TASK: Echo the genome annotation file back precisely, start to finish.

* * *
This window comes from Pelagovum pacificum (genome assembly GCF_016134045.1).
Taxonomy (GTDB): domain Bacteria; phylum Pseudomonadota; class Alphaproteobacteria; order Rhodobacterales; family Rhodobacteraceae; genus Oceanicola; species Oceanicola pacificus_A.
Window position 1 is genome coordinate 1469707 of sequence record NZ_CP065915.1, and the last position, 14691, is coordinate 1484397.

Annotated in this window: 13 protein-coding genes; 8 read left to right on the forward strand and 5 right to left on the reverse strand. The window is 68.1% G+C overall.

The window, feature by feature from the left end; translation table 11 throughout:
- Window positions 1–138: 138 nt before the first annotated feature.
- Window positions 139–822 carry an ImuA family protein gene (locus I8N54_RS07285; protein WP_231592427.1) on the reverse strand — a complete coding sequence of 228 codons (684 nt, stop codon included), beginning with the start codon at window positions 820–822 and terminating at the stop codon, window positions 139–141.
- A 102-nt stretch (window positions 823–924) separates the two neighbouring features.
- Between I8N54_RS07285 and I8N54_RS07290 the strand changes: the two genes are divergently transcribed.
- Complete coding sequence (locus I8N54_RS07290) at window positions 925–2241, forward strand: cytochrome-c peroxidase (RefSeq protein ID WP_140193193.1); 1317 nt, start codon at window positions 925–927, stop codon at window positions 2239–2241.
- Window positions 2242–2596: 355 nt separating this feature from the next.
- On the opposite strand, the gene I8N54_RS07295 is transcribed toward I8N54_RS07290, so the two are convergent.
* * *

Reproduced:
This window comes from Pelagovum pacificum (genome assembly GCF_016134045.1).
Taxonomy (GTDB): domain Bacteria; phylum Pseudomonadota; class Alphaproteobacteria; order Rhodobacterales; family Rhodobacteraceae; genus Oceanicola; species Oceanicola pacificus_A.
Window position 1 is genome coordinate 1469707 of sequence record NZ_CP065915.1, and the last position, 14691, is coordinate 1484397.

Annotated in this window: 13 protein-coding genes; 8 read left to right on the forward strand and 5 right to left on the reverse strand. The window is 68.1% G+C overall.

The window, feature by feature from the left end; translation table 11 throughout:
- Window positions 1–138: 138 nt before the first annotated feature.
- Window positions 139–822 carry an ImuA family protein gene (locus I8N54_RS07285; protein WP_231592427.1) on the reverse strand — a complete coding sequence of 228 codons (684 nt, stop codon included), beginning with the start codon at window positions 820–822 and terminating at the stop codon, window positions 139–141.
- A 102-nt stretch (window positions 823–924) separates the two neighbouring features.
- Between I8N54_RS07285 and I8N54_RS07290 the strand changes: the two genes are divergently transcribed.
- Complete coding sequence (locus I8N54_RS07290) at window positions 925–2241, forward strand: cytochrome-c peroxidase (RefSeq protein ID WP_140193193.1); 1317 nt, start codon at window positions 925–927, stop codon at window positions 2239–2241.
- Window positions 2242–2596: 355 nt separating this feature from the next.
- On the opposite strand, the gene I8N54_RS07295 is transcribed toward I8N54_RS07290, so the two are convergent.